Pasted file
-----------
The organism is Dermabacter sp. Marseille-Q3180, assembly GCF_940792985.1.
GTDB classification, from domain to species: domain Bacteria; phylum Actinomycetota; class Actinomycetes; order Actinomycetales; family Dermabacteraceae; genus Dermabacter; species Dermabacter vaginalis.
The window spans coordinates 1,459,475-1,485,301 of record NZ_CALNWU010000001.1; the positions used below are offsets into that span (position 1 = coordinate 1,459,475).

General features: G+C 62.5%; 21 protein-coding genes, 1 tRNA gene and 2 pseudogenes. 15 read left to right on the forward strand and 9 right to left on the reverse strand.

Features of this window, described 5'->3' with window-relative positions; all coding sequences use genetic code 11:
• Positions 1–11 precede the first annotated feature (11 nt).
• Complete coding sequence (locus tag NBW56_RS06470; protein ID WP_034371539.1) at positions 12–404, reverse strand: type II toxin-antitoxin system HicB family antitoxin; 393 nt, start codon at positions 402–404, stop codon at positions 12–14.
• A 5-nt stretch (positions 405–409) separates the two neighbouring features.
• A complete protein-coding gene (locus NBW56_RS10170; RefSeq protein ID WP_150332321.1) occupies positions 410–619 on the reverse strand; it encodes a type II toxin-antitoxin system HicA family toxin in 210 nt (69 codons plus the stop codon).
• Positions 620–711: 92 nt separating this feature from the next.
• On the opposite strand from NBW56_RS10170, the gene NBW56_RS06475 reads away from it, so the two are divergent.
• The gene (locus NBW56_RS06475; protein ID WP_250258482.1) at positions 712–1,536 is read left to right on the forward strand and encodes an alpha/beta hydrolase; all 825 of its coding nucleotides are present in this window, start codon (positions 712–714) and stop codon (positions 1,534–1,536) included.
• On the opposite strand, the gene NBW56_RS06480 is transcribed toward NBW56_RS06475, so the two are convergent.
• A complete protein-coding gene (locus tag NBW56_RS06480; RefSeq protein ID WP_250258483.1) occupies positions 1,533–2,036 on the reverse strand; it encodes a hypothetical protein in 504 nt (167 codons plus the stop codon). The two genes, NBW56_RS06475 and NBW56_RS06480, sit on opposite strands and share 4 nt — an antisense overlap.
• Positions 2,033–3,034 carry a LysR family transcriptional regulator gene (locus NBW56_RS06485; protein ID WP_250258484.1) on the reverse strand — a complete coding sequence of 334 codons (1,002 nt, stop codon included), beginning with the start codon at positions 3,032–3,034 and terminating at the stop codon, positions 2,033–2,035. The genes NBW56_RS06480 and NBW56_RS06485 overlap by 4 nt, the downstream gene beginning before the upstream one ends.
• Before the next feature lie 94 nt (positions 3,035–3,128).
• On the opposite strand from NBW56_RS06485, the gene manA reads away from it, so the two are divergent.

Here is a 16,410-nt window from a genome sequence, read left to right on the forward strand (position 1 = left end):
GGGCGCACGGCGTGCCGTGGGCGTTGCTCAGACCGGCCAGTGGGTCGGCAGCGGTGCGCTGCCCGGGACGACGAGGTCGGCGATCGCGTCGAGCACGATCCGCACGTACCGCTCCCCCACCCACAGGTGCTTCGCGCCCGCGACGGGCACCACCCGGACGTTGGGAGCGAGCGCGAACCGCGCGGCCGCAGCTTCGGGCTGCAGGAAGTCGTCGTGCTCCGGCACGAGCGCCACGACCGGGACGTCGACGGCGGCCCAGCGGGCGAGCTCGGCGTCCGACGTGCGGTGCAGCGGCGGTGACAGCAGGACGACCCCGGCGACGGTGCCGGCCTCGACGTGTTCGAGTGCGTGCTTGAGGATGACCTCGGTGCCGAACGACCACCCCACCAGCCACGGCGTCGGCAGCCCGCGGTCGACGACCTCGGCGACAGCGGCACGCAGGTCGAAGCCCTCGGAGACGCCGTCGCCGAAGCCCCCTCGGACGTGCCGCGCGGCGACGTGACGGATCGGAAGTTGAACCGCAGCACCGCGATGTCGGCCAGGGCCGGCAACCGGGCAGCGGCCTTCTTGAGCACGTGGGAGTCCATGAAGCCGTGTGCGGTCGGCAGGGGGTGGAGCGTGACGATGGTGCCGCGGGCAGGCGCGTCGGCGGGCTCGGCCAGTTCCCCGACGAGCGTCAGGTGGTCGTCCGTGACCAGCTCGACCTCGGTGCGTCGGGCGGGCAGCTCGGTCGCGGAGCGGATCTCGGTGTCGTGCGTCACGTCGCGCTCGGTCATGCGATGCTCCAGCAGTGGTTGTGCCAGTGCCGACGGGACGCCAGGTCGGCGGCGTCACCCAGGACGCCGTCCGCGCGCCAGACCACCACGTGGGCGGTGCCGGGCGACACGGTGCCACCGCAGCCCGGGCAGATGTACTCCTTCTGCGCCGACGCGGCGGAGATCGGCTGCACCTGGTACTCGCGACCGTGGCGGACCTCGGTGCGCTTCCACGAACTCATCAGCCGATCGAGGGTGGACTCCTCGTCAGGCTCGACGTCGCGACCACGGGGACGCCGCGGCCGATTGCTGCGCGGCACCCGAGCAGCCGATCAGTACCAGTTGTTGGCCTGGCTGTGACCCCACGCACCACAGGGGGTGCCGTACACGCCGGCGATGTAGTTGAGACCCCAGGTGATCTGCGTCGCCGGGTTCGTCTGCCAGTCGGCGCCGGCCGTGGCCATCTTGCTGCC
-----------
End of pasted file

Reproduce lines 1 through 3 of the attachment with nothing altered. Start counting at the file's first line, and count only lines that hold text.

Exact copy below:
The organism is Dermabacter sp. Marseille-Q3180, assembly GCF_940792985.1.
GTDB classification, from domain to species: domain Bacteria; phylum Actinomycetota; class Actinomycetes; order Actinomycetales; family Dermabacteraceae; genus Dermabacter; species Dermabacter vaginalis.
The window spans coordinates 1,459,475-1,485,301 of record NZ_CALNWU010000001.1; the positions used below are offsets into that span (position 1 = coordinate 1,459,475).